Review: Electric Dreams – ‘Anthropocene in C Major’

Evolving over 45 minutes, Anthropocene in C Major is an audiovisual map of the past 12000 years of climate change led by Portugal-based composer Jamie Perera. Presented live in the Pacific Cultures room at the South Australian Musician, the performance featured Ferera on electronics and local musician Julian Ferraretto on violin. 

Jamie Perera | image supplied

Sound is the primary focus of the work, with data sonification occupying much of Perera’s output. Anthropocene plays out over four sections entitled ‘Reflective’, ‘Optimistic’, ‘Instability’, and ‘Intensity’, with representative periods of time stretching to draw attention to ever increasing ecological complexities, much dedicated to the past century. 

Drawing together 23 different data sources related to anthropogenic activity of the past 12000 years, the work maps each of these to the pitch material played by individual instruments, and later, sound samples (featuring recordings by Jez riley French and Phoebe riley Law). Each representative sound source layers as new data sets begin, starting with deep bass sounds that ascend gradually over time into a complex sonic tapestry reminiscent of the first movement of Henryk Górecki’s Symphony of Sorrowful Songs.  

By mapping data to the chromatic scale, much of the work has an appropriate sense of harmonic tension, though with moments of major and minor tonal clarity emerging after the live violin enters. Archival voices also feature attesting to human discovery and progress, notable amongst them Scott Morrison’s famous parliamentary coal speech.

In less capable hands, data sonification can leave an audience uninformed or emotionally distant, with no apparent relationship between data and representative sound source, or at worst, claiming that the resulting sound is the literal sound of the data (as leveled at the practice by Youtuber Tantacrul). Far from this, Perera’s score is at once expressive (the choice of string orchestra allowing rich timbral variety) and informative, framing the systemic nature of ecological crises and disconcerting trajectory of contributing factors.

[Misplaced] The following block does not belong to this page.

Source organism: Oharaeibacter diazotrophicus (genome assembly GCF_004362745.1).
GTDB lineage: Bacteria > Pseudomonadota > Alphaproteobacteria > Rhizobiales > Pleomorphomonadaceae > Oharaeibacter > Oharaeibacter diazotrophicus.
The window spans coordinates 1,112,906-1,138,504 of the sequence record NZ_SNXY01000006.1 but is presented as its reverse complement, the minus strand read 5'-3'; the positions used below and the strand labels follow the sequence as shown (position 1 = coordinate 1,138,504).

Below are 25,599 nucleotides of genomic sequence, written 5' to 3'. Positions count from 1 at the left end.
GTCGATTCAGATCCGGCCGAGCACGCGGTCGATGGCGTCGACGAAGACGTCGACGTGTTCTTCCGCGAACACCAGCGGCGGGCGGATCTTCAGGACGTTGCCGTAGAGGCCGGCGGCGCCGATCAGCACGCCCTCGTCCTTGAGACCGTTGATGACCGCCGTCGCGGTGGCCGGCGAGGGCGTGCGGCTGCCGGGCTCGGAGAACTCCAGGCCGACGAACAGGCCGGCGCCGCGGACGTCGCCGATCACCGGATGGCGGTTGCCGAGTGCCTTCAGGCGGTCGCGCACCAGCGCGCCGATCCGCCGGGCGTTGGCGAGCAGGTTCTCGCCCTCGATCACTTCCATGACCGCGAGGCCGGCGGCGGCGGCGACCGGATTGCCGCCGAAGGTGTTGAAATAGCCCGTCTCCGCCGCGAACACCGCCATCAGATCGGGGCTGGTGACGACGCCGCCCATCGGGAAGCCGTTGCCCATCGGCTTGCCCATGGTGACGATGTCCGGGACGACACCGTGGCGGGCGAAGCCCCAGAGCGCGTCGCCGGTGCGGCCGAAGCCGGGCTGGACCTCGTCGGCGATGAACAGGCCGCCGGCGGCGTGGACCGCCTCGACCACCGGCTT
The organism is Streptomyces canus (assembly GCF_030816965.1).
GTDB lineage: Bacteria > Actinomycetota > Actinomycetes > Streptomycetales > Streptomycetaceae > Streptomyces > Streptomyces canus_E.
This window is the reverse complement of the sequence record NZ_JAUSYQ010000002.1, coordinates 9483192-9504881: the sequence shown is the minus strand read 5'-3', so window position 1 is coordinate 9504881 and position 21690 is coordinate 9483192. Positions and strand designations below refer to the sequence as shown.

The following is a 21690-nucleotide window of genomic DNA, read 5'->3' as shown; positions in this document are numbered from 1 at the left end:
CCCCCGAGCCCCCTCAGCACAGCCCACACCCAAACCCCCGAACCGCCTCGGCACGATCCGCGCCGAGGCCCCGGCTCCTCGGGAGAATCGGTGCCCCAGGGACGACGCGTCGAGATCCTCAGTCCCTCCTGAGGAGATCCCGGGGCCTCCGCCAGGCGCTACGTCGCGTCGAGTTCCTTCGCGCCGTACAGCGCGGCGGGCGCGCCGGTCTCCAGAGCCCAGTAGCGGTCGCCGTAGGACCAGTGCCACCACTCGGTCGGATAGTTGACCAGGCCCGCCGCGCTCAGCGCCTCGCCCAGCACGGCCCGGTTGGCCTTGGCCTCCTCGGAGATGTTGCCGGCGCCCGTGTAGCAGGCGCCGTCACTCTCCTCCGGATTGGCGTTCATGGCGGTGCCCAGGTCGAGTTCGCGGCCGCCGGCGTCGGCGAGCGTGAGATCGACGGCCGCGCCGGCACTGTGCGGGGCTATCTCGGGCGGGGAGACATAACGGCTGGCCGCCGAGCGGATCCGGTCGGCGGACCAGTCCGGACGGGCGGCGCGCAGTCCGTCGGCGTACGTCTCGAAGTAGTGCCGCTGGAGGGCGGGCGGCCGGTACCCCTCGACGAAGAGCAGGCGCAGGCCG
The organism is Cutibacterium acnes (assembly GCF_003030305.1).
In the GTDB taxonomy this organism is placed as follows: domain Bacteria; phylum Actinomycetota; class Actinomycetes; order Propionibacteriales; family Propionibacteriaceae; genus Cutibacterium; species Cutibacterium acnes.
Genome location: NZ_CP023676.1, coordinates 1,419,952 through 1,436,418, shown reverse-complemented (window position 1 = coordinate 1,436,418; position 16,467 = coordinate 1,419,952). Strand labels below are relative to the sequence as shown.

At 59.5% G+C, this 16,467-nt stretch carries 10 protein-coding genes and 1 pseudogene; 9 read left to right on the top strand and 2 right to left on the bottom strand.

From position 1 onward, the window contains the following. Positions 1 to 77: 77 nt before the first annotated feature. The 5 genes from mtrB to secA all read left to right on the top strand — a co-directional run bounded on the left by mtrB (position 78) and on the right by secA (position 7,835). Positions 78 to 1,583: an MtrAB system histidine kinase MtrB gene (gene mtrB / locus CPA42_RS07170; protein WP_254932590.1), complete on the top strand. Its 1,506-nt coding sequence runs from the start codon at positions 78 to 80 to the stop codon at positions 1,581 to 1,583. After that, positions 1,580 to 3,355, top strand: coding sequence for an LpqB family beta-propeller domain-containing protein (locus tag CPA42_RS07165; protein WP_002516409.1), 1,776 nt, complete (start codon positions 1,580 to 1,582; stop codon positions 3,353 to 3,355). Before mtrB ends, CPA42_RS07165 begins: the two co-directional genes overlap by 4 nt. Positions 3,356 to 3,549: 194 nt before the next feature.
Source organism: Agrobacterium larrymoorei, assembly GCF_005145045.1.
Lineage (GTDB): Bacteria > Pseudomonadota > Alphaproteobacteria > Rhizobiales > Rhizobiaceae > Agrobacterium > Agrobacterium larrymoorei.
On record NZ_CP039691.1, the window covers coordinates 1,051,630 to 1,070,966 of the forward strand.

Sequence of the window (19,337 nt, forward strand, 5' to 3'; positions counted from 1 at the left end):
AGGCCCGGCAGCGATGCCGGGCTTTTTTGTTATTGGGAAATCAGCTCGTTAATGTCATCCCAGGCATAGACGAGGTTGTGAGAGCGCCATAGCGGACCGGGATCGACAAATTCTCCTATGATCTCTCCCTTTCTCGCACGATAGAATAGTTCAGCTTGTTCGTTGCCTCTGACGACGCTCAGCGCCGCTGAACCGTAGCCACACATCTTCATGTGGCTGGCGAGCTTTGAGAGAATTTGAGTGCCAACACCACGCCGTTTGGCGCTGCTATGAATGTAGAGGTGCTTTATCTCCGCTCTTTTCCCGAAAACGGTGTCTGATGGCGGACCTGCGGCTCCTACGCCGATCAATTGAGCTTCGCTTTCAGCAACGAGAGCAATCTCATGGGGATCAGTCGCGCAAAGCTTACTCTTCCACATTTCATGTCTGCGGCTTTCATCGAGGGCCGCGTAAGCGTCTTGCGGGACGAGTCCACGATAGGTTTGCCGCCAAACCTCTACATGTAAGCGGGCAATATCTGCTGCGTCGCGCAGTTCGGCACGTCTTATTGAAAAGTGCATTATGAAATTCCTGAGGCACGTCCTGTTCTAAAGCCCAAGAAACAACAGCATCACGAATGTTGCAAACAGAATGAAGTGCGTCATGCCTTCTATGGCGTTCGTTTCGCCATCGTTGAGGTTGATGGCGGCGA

In counterpoint to the symphonic score is an equally intricate video track, consisting of several horizontal bands that feature at first various natural phenomena, such as images of clouds, beach wave fronts, solar activity and biological cell division. Each band divides as new data sources begin, with images of civilisation and human society –  shipping, telecommunication, industrial machinery, currency and infrastructure – intervening in the mix. One is reminded of Dadaist Exquisite Corpse drawings in their grotesque glory, further augmented by occasional Rorschach reflections of the images about the screen’s central axis to reveal a beastly creation born of our own anthropocentric hubris.

Drawing substantially on Timothy Morton’s concept of the hyperobject (an entity so massively distributed in space and time that it defeats traditional ideas about what a thing is in the first place), Anthropocene might be understood as a hyperobject-in-miniature, encapsulating the complexity of our planet in this time of ecological crisis. 

An important contribution to ecological art, Perera’s ambition for Anthropocene in C Major as a “portal to start decolonising ourselves, a pathway to express ecological grief, a gateway to connecting with the reality of climate change” hits the mark, drawing together diverse sonic and visual elements to represent our planet’s precarious situation, and holding time and space to grieve, to cope, to revelate and contemplate paths forward.

Rating: ★★★★1/2

Reviewed on 19 February 2022.

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